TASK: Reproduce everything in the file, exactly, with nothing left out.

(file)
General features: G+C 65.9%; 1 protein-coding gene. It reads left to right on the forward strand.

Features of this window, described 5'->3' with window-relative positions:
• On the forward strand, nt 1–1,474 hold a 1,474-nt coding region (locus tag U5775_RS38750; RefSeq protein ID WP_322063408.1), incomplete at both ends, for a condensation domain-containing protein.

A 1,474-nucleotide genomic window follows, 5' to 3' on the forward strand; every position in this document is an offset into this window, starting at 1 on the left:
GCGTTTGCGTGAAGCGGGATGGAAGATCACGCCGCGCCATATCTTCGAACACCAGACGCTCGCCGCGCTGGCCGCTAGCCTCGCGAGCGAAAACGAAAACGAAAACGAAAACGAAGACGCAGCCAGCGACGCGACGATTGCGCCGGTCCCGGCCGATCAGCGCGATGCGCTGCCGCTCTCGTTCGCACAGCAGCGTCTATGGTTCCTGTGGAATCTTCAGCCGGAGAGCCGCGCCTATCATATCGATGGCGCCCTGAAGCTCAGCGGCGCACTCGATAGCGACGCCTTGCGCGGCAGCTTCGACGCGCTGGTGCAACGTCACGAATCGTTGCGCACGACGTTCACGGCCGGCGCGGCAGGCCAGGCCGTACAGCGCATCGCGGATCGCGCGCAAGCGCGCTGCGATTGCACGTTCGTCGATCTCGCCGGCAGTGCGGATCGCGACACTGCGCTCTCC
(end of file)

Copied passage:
General features: G+C 65.9%; 1 protein-coding gene. It reads left to right on the forward strand.

Features of this window, described 5'->3' with window-relative positions:
• On the forward strand, nt 1–1,474 hold a 1,474-nt coding region (locus tag U5775_RS38750; RefSeq protein ID WP_322063408.1), incomplete at both ends, for a condensation domain-containing protein.

A 1,474-nucleotide genomic window follows, 5' to 3' on the forward strand; every position in this document is an offset into this window, starting at 1 on the left:
GCGTTTGCGTGAAGCGGGATGGAAGATCACGCCGCGCCATATCTTCGAACACCAGACGCTCGCCGCGCTGGCCGCTAGCCTCGCGAGCGAAAACGAAAACGAAAACGAAAACGAAGACGCAGCCAGCGACGCGACGATTGCGCCGGTCCCGGCCGATCAGCGCGATGCGCTGCCGCTCTCGTTCGCACAGCAGCGTCTATGGTTCCTGTGGAATCTTCAGCCGGAGAGCCGCGCCTATCATATCGATGGCGCCCTGAAGCTCAGCGGCGCACTCGATAGCGACGCCTTGCGCGGCAGCTTCGACGCGCTGGTGCAACGTCACGAATCGTTGCGCACGACGTTCACGGCCGGCGCGGCAGGCCAGGCCGTACAGCGCATCGCGGATCGCGCGCAAGCGCGCTGCGATTGCACGTTCGTCGATCTCGCCGGCAGTGCGGATCGCGACACTGCGCTCTCC